Evaluating the Performance of Ultrasound Screening for Congenital Heart Disease: A Descriptive Cohort Study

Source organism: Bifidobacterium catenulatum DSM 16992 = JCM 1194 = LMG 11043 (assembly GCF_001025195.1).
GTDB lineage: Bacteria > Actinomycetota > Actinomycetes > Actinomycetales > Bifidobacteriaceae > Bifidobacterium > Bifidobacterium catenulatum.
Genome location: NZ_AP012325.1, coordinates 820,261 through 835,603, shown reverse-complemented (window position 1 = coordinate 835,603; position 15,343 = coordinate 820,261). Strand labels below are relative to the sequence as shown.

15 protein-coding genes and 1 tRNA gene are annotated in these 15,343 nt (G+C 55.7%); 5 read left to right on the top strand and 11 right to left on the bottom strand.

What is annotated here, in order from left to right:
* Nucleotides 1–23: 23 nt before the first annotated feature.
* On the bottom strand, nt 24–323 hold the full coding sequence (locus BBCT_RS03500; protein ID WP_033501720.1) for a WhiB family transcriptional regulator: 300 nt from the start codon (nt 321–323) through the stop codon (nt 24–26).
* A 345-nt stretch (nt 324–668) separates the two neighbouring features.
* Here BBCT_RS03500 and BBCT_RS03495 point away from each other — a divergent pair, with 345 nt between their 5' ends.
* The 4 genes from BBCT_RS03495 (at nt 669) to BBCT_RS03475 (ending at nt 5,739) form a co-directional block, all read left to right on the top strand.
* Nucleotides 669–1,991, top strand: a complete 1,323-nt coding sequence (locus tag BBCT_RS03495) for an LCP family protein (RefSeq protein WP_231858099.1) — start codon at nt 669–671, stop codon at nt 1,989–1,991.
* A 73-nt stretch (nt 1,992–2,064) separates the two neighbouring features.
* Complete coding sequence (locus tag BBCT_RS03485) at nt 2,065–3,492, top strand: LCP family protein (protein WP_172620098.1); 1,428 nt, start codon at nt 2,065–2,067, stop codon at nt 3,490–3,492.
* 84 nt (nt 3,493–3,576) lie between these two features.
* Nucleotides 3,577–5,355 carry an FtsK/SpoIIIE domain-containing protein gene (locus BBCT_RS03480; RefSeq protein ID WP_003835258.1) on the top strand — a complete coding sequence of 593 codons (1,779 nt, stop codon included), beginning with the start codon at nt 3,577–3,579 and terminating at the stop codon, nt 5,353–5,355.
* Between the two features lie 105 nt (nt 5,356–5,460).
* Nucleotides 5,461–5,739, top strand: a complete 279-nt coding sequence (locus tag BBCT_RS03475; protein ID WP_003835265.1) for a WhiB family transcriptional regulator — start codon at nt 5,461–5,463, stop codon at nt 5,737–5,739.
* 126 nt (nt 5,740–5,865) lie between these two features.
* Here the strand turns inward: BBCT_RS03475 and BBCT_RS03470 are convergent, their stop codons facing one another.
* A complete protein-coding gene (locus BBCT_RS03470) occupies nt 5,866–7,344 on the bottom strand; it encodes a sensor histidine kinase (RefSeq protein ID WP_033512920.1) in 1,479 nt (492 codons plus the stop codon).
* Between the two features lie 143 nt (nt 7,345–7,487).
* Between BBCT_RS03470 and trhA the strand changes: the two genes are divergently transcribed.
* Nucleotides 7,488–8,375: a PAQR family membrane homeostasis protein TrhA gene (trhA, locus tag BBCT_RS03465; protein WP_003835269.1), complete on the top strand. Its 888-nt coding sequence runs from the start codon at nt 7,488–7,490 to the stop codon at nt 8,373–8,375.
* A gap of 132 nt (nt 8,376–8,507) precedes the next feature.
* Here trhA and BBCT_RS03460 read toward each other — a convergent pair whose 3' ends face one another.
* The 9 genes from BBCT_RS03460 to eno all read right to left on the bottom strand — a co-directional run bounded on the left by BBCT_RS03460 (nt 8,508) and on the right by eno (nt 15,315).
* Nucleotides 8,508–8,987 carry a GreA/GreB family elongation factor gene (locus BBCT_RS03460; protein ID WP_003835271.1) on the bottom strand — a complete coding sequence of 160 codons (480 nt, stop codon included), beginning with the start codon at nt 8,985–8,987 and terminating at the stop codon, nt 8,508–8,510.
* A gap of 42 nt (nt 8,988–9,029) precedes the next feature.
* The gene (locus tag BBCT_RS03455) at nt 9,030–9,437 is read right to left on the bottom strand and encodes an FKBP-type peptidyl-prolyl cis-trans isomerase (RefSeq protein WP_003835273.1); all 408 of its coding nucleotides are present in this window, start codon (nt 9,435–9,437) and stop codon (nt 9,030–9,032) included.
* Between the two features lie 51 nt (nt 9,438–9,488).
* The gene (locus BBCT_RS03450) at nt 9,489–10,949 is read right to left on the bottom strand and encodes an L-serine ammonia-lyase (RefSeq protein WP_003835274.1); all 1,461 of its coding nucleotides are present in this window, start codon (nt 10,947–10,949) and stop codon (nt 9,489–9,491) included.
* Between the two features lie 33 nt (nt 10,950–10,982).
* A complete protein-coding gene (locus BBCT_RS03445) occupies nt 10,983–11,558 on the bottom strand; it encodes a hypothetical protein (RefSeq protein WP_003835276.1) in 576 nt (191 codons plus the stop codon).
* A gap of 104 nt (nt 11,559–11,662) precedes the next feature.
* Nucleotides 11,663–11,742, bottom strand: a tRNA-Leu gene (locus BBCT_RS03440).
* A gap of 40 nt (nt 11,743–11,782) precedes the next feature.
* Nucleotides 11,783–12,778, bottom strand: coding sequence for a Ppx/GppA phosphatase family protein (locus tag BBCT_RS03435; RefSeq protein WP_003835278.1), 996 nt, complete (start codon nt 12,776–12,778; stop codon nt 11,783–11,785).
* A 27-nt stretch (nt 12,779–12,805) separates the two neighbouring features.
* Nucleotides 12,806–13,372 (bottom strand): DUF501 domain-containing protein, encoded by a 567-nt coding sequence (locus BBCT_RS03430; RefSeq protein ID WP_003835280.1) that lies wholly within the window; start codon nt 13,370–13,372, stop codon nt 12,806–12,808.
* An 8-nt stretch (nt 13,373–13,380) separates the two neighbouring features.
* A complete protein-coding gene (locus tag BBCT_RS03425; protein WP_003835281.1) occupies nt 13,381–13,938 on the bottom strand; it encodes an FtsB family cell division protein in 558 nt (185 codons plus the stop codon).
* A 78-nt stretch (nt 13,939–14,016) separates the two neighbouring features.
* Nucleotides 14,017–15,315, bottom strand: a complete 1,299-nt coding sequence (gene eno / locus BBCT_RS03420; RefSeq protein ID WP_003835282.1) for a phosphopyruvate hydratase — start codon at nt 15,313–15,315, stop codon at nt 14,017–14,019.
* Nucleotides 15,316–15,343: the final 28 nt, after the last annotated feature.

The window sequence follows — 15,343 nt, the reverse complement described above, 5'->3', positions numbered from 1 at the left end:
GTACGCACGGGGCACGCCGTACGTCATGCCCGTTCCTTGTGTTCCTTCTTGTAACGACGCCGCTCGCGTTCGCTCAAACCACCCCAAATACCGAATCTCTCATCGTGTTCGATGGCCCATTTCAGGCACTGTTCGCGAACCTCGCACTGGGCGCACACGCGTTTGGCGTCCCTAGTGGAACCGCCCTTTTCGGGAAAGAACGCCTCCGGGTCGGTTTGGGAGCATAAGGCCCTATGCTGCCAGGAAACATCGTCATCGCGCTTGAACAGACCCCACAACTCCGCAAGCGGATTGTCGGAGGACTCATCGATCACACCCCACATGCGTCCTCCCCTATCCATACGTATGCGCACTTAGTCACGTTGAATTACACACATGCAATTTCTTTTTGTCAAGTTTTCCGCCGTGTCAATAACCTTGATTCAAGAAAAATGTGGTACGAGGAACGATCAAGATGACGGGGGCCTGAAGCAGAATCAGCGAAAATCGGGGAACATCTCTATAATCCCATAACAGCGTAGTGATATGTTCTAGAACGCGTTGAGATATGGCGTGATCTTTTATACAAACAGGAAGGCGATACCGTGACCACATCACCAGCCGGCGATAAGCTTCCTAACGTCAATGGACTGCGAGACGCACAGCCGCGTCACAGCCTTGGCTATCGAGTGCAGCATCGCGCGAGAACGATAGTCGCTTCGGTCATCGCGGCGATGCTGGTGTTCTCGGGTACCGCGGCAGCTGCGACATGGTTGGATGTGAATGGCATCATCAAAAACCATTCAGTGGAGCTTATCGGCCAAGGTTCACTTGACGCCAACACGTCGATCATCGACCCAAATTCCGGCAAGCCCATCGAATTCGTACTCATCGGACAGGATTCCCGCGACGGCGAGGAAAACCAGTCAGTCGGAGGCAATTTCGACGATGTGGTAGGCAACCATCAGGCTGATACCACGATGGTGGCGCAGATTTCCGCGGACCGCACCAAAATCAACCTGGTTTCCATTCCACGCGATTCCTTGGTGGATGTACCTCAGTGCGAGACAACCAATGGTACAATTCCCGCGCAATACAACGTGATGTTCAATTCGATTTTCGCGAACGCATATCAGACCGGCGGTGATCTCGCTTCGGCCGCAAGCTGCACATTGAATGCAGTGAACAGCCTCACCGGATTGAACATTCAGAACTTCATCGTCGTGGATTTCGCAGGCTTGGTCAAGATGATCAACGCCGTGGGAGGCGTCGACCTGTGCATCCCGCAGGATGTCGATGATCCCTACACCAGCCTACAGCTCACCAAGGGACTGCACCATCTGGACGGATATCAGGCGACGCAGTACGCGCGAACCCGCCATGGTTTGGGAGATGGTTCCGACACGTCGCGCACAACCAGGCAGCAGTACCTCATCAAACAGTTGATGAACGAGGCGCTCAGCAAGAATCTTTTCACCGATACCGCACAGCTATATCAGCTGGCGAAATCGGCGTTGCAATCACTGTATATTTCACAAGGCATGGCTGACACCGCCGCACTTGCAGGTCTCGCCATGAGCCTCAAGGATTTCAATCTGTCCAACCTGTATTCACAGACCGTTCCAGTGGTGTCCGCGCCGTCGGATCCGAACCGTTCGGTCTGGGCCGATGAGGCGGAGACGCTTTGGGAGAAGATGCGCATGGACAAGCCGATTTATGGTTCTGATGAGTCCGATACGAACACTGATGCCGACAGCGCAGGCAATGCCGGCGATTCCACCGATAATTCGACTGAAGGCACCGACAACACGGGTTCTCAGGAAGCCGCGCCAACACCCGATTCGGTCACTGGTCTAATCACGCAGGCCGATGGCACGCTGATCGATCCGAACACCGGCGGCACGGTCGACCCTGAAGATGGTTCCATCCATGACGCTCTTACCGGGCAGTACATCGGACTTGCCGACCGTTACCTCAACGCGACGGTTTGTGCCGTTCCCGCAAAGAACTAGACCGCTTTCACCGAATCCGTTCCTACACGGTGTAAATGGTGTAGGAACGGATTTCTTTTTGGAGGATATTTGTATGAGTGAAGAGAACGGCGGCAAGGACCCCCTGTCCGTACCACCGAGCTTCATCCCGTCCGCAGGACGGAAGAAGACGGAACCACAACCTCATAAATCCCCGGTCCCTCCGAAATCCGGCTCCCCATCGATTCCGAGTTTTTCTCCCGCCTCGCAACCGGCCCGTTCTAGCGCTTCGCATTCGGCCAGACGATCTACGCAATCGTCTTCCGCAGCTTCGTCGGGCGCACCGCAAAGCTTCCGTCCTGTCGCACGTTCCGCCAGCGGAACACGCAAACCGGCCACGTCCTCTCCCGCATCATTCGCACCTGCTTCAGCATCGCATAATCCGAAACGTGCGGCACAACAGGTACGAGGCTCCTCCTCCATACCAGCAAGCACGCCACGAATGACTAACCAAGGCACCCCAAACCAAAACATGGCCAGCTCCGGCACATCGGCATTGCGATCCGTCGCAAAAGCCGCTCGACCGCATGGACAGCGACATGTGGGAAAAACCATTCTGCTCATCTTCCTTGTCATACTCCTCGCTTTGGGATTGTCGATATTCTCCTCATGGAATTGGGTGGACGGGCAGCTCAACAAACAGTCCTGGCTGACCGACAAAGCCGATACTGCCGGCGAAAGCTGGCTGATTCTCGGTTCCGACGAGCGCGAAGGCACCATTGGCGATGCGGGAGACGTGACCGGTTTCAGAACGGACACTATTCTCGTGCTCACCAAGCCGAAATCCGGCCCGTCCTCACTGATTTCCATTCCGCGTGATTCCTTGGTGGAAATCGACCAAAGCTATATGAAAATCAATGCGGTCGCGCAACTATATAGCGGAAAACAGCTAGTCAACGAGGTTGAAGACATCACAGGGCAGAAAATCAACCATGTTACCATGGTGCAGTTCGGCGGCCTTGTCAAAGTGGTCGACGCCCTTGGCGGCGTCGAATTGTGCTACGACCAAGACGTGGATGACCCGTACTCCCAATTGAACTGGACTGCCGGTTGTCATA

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ObjectiveThe objective of this study was to evaluate the rate of abnormal fetal echocardiogram after normal detailed anatomy ultrasound when both are performed by maternal-fetal medicine specialists.Study DesignRetrospective review of women who underwent detailed anatomy ultrasound and fetal echocardiography between 16 and 26 weeks' gestation at a single center. Women included had at least one indication for fetal echocardiography as recommended by the American Institute of Ultrasound in Medicine and normal cardiac anatomy on initial detailed anatomy ultrasound. Women with previous abnormal ultrasound, extracardiac anomalies, and abnormal or incomplete cardiac anatomy on initial examinations were excluded. The primary outcome was abnormal fetal echocardiogram, defined as a structural cardiac anomaly.ResultsA total of 1,000 women (1,052 fetuses) were included. The most common indication for echocardiography was family history of congenital heart disease. Five fetuses had an abnormal echocardiogram (0.5%, 95% confidence interval: 0.2-1.1%), only one of which altered care. The other four were suspected ventricular septal defects; of these, three were not seen on postnatal cardiac imaging.ConclusionThe rate of abnormal fetal echocardiogram after a normal detailed anatomy ultrasound interpreted by maternal-fetal medicine specialists is low. Fetal echocardiography as a second screening test is of low clinical utility and unlikely to be cost-effective in this setting.

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